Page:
Avocado Weekly Movie Thread (12/3)

According to Michael Glitz at the Huffington Post, 1939 was The Best year For Movies Ever.

“…in 1939, the ten movies nominated for Best Picture include landmark classics in so many genres that it makes your head spin. Mr. Smith Goes To Washington. Stagecoach. Ninotchka. Love Affair. The Wizard of Oz. Wuthering Heights. Of Mice and Men. Dark Victory. Goodbye Mr. Chips. And a little flick called Gone With The Wind. Some people argue for 1974 and I’m quite fond of 1987, but you get the point: 1939 was a heck of a year for movies.”

I’ve already covered Gone With the Wind and The Wizard of Oz in this humble weekly movie thread, so let’s take a look at the movie that made John Wayne a household name: Stagecoach. The movie follows a group of nine strangers pulled together by fate on a perilous Western journey. They include a woman with a sordid past; a brilliant doctor who is often drunk; a bossy banker who’s absconding with some money; a stalwart marshal; a pregnant woman whose husband has been injured in battle; and an escaped outlaw on the hunt for the men who killed his family. It’s a tightly plotted intersection of stories where motivations get mixed up with a fight for their lives.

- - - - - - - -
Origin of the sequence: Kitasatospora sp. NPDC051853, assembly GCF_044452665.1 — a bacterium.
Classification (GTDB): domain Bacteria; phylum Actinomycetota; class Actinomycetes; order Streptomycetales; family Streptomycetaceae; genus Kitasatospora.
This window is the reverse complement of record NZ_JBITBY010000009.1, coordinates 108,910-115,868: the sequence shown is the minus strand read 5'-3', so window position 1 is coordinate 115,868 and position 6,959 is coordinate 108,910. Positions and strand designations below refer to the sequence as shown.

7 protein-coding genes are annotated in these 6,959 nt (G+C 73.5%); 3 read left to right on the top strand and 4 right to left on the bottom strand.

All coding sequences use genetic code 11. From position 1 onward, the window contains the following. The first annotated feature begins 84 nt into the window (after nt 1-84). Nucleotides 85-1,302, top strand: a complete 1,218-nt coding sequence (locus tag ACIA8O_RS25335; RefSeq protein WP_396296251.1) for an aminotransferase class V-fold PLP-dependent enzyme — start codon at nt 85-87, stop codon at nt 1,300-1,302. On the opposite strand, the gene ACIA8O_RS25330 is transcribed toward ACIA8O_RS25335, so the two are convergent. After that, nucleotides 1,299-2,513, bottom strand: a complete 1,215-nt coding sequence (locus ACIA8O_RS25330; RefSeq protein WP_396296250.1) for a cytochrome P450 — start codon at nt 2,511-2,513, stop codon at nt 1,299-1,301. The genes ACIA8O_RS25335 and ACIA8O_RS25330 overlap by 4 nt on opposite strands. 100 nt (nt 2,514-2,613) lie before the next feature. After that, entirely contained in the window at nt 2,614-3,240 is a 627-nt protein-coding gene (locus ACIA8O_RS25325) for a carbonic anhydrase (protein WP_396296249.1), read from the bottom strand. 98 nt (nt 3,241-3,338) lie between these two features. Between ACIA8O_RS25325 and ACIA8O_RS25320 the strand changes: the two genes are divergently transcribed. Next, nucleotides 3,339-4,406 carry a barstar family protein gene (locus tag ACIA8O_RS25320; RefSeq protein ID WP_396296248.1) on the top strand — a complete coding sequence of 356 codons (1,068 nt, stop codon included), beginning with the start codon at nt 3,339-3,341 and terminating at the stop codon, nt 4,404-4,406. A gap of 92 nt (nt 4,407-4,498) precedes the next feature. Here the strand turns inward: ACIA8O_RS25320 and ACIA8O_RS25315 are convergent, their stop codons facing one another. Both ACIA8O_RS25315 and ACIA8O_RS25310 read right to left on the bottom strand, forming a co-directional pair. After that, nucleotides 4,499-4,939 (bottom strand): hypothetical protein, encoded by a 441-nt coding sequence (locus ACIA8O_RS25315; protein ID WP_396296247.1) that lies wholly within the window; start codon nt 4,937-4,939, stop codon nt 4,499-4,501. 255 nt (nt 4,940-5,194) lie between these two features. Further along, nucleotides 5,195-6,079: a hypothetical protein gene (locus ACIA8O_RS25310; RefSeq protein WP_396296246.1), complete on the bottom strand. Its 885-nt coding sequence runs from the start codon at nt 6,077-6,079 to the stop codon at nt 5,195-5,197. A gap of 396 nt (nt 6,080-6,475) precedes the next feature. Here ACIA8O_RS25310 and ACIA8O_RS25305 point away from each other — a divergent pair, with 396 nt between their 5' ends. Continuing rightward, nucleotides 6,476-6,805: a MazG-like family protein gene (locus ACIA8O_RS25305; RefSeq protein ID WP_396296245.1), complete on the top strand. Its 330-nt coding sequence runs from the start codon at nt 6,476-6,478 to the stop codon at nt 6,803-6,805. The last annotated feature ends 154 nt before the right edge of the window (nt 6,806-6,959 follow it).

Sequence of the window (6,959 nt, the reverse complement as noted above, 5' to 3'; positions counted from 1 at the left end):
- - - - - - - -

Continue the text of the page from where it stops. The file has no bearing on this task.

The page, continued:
If this isn’t the Ground Zero of modern action movies, it’s pretty close.  Several movies influenced by Stagecoach come immediately to mind. You know how for a while there Speed was the shorthand for a type of action movie? Speed was basically “Stagecoach on a bus.” (By the way, happy 25th anniversary, Speed!)

Orson Welles was a huge fan of the movie. According to Wikipedia, “Orson Welles argued that it was a perfect textbook of film-making and claimed to have watched it more than 40 times in preparation for the making of Citizen Kane.”

And, oh man, the stunts.


Rodeo rider Yakima Canutt, John Wayne’s stunt double, provided some of the movie’s most mind-blowing stunts. One of the most breathtaking was called the “stagecoach drop”. Canutt takes a flying leap off of the titular stagecoach and onto a team of horses. At another point he’s dragged across the ground as he pulled alongside the hooves. It’s impossible not to see the “stagecoach drop” and not think Indiana Jones… but you’re seeing it done here first. And perhaps more dangerously. Canutt, though, was influential in creating safer stunt methods, incorporating harnesses and handholds for his stuntwork.

Bonus prompt: Is 1939 truly the best movie year or would you have picked a different one?


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